Unhealthy anxiety causes us to have a heightened “hair trigger” stress response to imaginary or remembered threats. Even though they are not real, we react and feel “as if” the threat is real. These repeated events place undue burdens upon our cardiovascular, endocrine, immune, musculoskeletal and nervous systems to our detriment and can make our lives miserable.
What causes anxiety?
There is no general agreement within the academic, medical, psychotherapeutic or scientific communities for what causes anxiety. However, there is evidence that mental conditions, physical conditions, environmental factors, the effects of drugs or alcohol or any combination of the above can trigger anxiety. Examples of circumstances associated with anxiety include:
- change in living arrangements
- chronic conditions such as asthma, diabetes, hypertension, and heart disease
- death or serious injury of a close loved one or pet
- epigenetic factors, e.g. adverse environment
- family history, e.g. genetic pre-disposition
- financial distress, e.g. pending home foreclosure, job loss or car repossession
- sides effects of medication
- stress, e.g. excessive and repetitive stressors at home or work
- substance abuse
What are the major types of anxiety disorders?
According to the National Institute of Mental Health, anxiety disorders are the most common form of mental illness in the United States. This means that over 40 million Americans are suffering from some form of anxiety disorder. Below is a list of the most common anxiety disorders.
- Social Anxiety Disorder: 15 million or 6.8% of Americans suffer from this condition. Usually begins around age 13 and affects men and women equally.
- Generalized Anxiety Disorder: 6.8 million or 3.1% of Americans suffer from this condition. Women are twice as likely to report having this condition compared to men.
- Specific Phobias: 19 million or 8.7% of Americans suffer from this condition. Women are twice as likely to report having this condition compared to men.
- Panic Disorder: 6 million or 2.7% of Americans suffer with this condition. There is a very high comorbidity rate with major depression and women are twice as likely to be affected than men.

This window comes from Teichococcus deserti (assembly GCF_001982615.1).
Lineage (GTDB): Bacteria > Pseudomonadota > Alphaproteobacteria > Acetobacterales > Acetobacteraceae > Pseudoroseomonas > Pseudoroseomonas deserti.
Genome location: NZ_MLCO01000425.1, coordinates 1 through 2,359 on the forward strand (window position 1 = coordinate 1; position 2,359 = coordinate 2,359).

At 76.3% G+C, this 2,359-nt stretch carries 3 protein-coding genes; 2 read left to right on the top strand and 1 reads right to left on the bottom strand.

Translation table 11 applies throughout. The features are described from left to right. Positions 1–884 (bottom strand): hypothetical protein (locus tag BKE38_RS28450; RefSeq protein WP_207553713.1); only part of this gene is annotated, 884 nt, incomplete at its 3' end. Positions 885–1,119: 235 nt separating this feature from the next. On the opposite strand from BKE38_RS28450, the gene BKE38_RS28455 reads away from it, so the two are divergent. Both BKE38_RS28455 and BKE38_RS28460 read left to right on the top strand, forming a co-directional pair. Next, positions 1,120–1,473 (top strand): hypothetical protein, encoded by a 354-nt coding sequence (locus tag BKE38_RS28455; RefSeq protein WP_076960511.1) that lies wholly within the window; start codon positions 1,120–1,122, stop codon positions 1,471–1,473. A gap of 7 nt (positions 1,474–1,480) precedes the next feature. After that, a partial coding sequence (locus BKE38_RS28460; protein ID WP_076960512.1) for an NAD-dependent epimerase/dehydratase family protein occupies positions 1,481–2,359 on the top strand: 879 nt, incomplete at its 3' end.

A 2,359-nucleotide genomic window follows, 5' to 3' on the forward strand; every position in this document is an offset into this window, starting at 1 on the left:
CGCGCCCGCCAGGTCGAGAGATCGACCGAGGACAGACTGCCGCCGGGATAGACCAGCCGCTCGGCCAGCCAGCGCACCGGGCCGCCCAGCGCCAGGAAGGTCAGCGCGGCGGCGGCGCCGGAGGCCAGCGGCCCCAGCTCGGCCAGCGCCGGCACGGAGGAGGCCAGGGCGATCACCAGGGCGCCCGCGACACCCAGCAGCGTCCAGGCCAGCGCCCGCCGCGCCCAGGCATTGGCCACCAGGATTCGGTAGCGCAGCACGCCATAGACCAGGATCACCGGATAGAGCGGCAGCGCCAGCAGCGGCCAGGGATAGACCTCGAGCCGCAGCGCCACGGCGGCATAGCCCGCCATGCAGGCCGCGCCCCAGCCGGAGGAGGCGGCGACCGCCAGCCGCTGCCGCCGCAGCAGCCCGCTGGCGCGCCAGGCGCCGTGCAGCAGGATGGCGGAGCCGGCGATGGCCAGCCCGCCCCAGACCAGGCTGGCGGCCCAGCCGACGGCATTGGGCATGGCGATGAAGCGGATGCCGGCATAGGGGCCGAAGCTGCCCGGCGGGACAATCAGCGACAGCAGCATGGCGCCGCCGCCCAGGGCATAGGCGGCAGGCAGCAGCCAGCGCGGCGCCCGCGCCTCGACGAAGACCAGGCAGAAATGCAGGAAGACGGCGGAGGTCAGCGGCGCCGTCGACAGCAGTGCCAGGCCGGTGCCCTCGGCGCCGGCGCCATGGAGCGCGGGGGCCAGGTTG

- Post Traumatic Stress Disorder: 7.7 million or 3.5% of Americans suffer with this condition. Women are more likely to be affected than men. Childhood sexual abuse is strongly correlated with PTSD.
- Obsessive Compulsive Disorder: 2.2 million or 1% of Americans are afflicted with this disorder. The condition is equally found in men and women and the median age of onset is 19 years old.
What are the symptoms and debilitating aspects of anxiety?
The long list of negative effects of living with severe anxiety include:
- fatigue or exhaustion
- excessive worry or catastrophization
- difficulty concentrating
- sense of “impending doom”
- panic attacks
- muscle tension
- heightened levels of impatience
- excessive or unexplained sweating
- uncontrollable shaking
- heightened levels of irritability
- feelings of being “on edge” or keyed up
- headaches or migraine headaches
- risk adverse
- shortness of breath or hyperventilation
- increased heart rate
- increased risk of relapse.
Solutions for Anxiety
Dr. Deborah Rozman, co-author of Transforming Anxiety: The HeartMath® Solution for Overcoming Fear and Worry and Creating Serenity, offers a novel perspective on the nature and source of anxiety. She says that at the root of anxiety is some type of fear and that the key to transforming anxiety is learning to master your emotional investment in fear feelings and projections.
Dr. Rozman says that most forms of anxiety are due to our emotional investment in the anxiety which turns your anxiety into a habit. She indicates that learning how to relax deeply and enter a state of gratitude using the HeartMath® and other stress relieving approaches provides an effective long term solution for eliminating unhealthy anxiety from your life.
Others such as Jonathan Davidson, M.D., co-author of The Anxiety Book: Developing Strength in the Face of Fear, offer a more traditional view: namely that in certain cases, anxiety disorders are caused by an imbalance in your brain chemistry; therefore medication is necessary to control anxiety. He says that such an imbalance can cause your physiological alarm bells to go off – amygdala, hypothalamus, locus coeruleus, pituitary and adrenal glands – to activate repeatedly.
From Dr. Davidson’s perspective, the neuroendocrine system is at the heart of many anxiety disorders: “Norepinephrine mediates anxiety responses, while serotonin and GABA tend to quiet the stress response….In people with chronic anxiety, these three may not be performing properly–they can be overactive, deficient, or just not making the right neuron to neuron connection.”
Dissolving anxiety with Open Focus™